How is this relevant to the best practices approach for public corporate boards of directors? Well, I think it should be obvious, but let me explain. The goal of any enterprise is to seek to represent the demographics of which it resides, operates and serves. That includes shareholders and stakeholders—including employees, customers, partner organizations and suppliers—within an enterprise’s footprint worldwide. This includes gender, race, culture, disabilities and more in the breakdown of data. And this data is to be shared transparently with accountability for all to see. Sadly, many are still not doing so today. This is the best-practices approach to understanding what an enterprise is versus simply its logo, buildings, slogans, mottos or mission statement. A brand is truly a combination of all of the positives above, and its people—including its employees and all of its shareholders and stakeholders—are the most vital part. People are the heart, mind and soul of any brand. This is why DEI and ESG goals, data and mission are crucial. Oh, you can call them something else, but their essence and truth and importance in the coming years won’t subside. DEI and ESG aren’t about politics unless we allow politics to “trump” logic, science, truth, love and more, including our shareholders and stakeholders. By the way, this also includes our children and grandchildren, as well as other important values we’re supposed to learn from and cherish at home and at work.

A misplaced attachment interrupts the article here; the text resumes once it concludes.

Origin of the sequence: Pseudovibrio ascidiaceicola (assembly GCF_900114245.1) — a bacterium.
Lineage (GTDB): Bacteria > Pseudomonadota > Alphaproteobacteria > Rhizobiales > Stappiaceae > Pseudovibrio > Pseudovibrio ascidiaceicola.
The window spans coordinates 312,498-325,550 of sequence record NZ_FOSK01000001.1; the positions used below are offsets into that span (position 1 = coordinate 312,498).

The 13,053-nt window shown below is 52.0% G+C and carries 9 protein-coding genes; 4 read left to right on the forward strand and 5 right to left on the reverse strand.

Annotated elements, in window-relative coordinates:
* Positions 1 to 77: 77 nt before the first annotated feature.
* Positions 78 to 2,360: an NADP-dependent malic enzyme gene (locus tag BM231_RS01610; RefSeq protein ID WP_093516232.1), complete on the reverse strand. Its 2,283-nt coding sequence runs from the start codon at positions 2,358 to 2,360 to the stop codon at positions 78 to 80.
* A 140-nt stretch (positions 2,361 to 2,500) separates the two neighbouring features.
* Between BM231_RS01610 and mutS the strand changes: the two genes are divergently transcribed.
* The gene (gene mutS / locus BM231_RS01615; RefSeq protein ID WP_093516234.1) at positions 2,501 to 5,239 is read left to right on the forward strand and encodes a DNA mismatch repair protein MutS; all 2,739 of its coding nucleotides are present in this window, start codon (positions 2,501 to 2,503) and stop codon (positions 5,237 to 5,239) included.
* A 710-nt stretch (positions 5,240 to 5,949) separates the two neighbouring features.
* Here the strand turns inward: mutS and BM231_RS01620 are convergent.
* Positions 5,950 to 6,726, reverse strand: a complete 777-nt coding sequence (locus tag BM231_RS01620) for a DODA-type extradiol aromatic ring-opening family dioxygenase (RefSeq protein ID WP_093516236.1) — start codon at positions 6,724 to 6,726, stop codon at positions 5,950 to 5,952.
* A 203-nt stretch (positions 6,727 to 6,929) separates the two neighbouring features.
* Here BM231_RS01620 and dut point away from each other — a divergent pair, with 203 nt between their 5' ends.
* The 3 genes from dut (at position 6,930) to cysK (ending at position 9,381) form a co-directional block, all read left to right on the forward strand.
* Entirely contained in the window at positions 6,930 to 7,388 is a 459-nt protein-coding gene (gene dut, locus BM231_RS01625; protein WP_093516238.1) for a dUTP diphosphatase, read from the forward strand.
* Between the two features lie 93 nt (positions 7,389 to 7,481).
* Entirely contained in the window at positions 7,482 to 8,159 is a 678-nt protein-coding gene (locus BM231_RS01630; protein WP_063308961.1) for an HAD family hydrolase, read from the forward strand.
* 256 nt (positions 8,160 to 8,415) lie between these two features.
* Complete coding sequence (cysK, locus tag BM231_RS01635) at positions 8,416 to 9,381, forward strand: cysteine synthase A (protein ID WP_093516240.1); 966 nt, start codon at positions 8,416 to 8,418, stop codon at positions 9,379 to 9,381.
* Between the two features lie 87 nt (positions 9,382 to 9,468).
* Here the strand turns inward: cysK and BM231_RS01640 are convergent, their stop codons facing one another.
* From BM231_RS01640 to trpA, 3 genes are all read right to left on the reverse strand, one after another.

Again, how is this relevant to public corporate boards of directors? Well, when it comes down to it, public corporate boards have a long history of being highly exclusionary elite clubs of mainly white men. Sad, but true. So exclusionary, in fact, they left many out of the boardroom on purpose for generations. As a result, most public corporate boards are highly incomplete and they certainly don’t ask all the right board questions to best help the enterprise compete, grow and flourish.